Who is saint Patrick and what did he believe?

Please see the following article to know who saint Patrick is and to know what he believed:

Patrick, the Christian Evangelist, being about 30 years old and together with some brothers in the Lord, set out for Ireland. He arrived in or about the year 405. This fact of history is authentic and verified. For example, Marcus, an Irish Bishop, who lived at the beginning of the ninth century, states that Patrick came to Ireland in the year 405 AD and Nennius, who lived about the same time, repeats the statement.15 This date is of great importance because many centuries later there was an attempt made to confuse Patrick with Palladius, who had been sent out by Pope Celestine as a missionary to Ireland. When news of Patrick’s Christian success had reached Rome, Pope Celestine then sent Palladius as a bishop to bring the churches under the control of the Papacy. It was in 432, at least 27 years after Patrick’s commission from God, that Palladius from Rome came on the scene. When Palladius did come to Ireland, it was to an Ireland that had many Christian churches and that did not accept his message of subservience to the Bishop of Rome. In actual fact, Palladius was greatly discouraged by his lack of success. To quote from the historian Philip Schaff, “Palladius was so discouraged that he soon abandoned the field, with his assistants, for north Britain, where he died among the Picts…The Roman mission of Palladius failed; the independent mission of Patrick succeeded. He is the true Apostle of Ireland, and has impressed his memory in indelible characters upon the Irish race at home and abroad.”16


BTW I live in Ireland and sadly on St Patricks day a lot of people get drunk and do many immoral things. So sadly there is not a lot of thought for God and His holiness.

St Patrick arrived in Ireland when he was 46 years old.

"The most blessed **Pope Celestine **ordained Bishop the Archdeacon of the Roman Church, named Palladius, and sent him to the Island of Hibernia, after having committed to him the relics of Blessed Peter and Paul and other Saints, and having also given him the volumes of the Old and New Testament.

**St. Germain **sent St. Patrick, accompanied by Segetius, his priest, to the same Celestine, Pope of Rome, approved of by whose judgement, supported by whose authority, and strengthened by whose blessing, he went on his way to Ireland."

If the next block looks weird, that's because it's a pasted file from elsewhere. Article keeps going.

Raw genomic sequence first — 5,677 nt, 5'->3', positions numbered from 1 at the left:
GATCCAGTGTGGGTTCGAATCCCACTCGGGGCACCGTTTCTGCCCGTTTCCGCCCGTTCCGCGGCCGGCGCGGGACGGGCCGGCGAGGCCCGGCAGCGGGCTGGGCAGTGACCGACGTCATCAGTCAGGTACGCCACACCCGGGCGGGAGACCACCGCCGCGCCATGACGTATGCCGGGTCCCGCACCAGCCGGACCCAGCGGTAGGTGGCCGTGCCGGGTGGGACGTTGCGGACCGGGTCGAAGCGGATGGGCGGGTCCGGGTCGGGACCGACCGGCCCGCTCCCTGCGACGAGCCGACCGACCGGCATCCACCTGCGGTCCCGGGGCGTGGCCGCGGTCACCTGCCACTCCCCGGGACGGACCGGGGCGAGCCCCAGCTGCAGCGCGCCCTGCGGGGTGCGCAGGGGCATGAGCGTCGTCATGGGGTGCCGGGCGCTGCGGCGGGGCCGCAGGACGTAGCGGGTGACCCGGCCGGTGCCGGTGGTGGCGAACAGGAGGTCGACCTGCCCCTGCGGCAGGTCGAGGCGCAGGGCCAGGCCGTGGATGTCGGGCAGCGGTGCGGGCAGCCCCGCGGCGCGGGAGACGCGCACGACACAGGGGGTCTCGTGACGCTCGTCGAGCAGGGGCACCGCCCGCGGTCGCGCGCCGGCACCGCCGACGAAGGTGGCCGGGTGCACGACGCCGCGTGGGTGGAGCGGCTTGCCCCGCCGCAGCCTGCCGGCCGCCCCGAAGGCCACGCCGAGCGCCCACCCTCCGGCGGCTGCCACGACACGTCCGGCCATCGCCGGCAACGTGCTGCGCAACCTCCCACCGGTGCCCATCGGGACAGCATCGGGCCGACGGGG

Patrick on his return journey from Rome received at Ivrea the tidings of the death of Palladius….

It was St. Germain, Bishop of Auxerre, who commended Patrick to the pope. The writer of St. Germain’s Life in the ninth century, Heric of Auxerre, thus attests this important fact:
“Since the glory of the father shines in the training of the children, of the many sons in Christ whom St. Germain is believed to have had as disciples in religion, let it suffice to make mention here, very briefly, of one most famous, Patrick, the special Apostle of the Irish nation, as the record of his work proves. Subject to that most holy discipleship for 18 years, he drank in no little knowledge in Holy Scripture from the stream of so great a well-spring. Germain sent him, accompanied by Segetius, his priest, **to Celestine, Pope of Rome, approved of by whose judgement, supported by whose authority, and strengthened by whose blessing, he went on his way to Ireland.” **

The last official act of Celestine, [was] the sending of St. Patrick to Ireland…

**Yikes! **
Every year, Protestants try to hijack St. Patrick as one of their own. Just like the athiests and pagans who attempt to hijack Holy Week year after year with fairy tales about Da Vinci Code nonsense and the like.

Go here for the real story of St. Patrick:

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